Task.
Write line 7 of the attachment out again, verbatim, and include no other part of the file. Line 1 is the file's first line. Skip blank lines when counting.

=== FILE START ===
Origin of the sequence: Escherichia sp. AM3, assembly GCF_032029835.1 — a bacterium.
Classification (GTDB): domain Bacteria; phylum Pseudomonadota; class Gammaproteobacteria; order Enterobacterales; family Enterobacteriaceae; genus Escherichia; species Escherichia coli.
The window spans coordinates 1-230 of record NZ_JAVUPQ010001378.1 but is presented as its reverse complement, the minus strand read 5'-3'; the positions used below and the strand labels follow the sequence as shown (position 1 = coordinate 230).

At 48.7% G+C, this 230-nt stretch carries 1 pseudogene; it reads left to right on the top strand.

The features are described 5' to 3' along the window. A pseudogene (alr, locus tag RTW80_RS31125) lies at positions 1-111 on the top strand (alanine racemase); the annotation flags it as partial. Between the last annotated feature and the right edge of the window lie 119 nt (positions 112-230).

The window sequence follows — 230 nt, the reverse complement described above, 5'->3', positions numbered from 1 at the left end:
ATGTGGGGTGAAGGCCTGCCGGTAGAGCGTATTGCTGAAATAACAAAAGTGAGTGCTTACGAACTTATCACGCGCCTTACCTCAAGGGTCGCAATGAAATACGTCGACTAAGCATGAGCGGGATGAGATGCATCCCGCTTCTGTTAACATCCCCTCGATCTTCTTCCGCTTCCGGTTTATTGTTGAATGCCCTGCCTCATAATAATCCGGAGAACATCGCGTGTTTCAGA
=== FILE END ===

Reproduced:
ATGTGGGGTGAAGGCCTGCCGGTAGAGCGTATTGCTGAAATAACAAAAGTGAGTGCTTACGAACTTATCACGCGCCTTACCTCAAGGGTCGCAATGAAATACGTCGACTAAGCATGAGCGGGATGAGATGCATCCCGCTTCTGTTAACATCCCCTCGATCTTCTTCCGCTTCCGGTTTATTGTTGAATGCCCTGCCTCATAATAATCCGGAGAACATCGCGTGTTTCAGA